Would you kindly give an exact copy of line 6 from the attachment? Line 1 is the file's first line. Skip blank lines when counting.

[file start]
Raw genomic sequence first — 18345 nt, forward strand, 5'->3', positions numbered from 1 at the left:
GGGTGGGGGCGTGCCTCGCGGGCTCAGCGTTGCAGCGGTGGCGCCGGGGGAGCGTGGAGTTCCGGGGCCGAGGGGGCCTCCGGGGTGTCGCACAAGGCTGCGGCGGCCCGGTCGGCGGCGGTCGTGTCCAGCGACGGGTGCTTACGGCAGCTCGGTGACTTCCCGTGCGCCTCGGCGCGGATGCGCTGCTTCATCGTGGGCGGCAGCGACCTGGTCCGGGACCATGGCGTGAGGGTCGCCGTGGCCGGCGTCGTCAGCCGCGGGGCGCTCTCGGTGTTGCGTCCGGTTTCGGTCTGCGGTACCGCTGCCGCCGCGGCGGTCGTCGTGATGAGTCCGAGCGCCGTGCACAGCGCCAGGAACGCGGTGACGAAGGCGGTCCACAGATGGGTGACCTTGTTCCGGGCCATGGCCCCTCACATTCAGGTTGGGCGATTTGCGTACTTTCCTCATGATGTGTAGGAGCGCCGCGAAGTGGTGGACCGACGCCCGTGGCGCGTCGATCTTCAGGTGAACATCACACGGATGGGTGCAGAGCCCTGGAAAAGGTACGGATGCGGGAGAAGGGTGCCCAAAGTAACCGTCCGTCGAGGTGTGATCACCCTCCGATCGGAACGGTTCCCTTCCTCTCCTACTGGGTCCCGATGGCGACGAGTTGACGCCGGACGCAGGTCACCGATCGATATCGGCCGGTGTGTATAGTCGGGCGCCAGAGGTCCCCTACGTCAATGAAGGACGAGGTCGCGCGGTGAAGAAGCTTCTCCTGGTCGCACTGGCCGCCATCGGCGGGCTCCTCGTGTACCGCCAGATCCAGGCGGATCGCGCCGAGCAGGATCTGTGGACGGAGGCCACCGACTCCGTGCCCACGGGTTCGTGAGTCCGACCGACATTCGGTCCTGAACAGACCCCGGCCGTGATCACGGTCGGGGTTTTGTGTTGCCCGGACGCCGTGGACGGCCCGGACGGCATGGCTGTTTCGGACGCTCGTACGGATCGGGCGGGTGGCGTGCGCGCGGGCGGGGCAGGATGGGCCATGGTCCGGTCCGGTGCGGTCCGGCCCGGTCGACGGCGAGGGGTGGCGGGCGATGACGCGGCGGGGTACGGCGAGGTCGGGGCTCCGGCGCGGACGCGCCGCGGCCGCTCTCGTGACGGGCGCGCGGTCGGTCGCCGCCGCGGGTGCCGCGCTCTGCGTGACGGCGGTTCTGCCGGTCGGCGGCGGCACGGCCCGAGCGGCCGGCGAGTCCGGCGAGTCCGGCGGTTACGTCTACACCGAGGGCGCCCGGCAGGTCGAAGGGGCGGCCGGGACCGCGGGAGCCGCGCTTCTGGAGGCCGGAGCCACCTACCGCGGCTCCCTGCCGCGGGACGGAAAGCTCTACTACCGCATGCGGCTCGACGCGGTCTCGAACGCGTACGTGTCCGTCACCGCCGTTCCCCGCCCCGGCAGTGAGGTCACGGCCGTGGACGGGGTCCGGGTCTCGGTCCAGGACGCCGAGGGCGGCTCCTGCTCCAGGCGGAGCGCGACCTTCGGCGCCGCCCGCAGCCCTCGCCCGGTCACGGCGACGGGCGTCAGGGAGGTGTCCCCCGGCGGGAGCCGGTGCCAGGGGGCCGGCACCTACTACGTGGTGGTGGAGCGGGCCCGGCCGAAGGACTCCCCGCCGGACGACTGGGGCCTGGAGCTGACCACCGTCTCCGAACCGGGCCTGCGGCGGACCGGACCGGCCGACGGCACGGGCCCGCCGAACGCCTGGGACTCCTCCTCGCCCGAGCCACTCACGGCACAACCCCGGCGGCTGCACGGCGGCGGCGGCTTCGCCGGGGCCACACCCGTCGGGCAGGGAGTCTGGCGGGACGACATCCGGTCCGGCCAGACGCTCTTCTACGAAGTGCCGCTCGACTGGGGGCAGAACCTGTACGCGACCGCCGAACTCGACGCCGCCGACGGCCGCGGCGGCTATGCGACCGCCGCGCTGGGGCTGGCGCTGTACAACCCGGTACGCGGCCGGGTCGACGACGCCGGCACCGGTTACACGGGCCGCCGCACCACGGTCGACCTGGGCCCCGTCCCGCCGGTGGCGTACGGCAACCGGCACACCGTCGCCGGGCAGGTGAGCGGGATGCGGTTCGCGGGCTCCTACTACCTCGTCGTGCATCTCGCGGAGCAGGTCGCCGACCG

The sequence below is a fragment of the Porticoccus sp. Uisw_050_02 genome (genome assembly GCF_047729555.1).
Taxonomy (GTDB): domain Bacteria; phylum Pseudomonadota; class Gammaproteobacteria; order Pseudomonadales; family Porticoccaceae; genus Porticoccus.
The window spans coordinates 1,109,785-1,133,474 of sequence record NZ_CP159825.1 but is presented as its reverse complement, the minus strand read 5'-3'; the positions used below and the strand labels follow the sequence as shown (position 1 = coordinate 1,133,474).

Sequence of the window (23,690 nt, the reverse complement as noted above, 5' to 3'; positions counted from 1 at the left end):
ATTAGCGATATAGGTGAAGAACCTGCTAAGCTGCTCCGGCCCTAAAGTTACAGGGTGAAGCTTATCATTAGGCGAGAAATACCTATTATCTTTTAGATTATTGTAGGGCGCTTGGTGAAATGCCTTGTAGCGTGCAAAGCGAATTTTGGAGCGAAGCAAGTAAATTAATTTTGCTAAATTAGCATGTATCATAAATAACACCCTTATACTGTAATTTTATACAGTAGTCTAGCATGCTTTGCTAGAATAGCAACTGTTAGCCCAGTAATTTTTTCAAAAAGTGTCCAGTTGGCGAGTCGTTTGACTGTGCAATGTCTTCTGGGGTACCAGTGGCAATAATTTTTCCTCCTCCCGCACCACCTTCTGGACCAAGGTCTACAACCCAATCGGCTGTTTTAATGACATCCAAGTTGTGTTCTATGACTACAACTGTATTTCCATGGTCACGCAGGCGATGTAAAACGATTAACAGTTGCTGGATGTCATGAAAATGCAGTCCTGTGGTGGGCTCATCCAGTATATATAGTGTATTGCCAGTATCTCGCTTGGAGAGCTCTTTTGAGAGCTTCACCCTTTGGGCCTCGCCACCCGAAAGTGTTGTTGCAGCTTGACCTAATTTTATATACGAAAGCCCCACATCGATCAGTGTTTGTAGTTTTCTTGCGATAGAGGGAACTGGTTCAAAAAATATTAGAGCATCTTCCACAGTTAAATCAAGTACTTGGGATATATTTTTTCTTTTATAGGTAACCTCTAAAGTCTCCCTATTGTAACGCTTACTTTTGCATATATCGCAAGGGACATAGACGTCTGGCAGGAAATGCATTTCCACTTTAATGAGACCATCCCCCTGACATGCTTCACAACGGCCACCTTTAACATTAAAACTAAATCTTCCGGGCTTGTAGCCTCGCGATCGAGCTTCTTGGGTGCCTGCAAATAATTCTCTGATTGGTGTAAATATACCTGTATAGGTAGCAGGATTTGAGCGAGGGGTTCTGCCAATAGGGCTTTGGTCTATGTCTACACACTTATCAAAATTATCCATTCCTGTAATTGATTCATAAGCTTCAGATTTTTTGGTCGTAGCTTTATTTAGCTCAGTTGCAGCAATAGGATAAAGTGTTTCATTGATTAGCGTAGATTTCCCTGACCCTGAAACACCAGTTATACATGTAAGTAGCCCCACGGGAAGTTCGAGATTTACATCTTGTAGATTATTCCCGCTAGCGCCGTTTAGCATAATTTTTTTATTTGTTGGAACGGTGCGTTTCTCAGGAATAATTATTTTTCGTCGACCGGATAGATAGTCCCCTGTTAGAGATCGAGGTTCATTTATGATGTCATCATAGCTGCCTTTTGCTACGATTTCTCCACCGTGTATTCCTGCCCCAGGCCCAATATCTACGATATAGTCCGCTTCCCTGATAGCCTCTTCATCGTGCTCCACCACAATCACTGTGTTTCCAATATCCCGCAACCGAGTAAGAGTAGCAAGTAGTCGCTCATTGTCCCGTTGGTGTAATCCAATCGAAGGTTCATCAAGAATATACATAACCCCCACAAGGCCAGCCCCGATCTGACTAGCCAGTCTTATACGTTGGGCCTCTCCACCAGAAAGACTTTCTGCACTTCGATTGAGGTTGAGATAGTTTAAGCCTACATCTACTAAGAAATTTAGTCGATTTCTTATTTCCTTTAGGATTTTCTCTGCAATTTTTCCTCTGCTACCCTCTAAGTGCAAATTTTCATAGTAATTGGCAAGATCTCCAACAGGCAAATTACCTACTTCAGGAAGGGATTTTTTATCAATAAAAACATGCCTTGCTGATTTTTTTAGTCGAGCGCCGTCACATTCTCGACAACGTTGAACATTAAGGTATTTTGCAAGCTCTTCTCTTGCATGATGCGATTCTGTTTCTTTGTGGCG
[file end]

Sequence of the window (23,690 nt, the reverse complement as noted above, 5' to 3'; positions counted from 1 at the left end):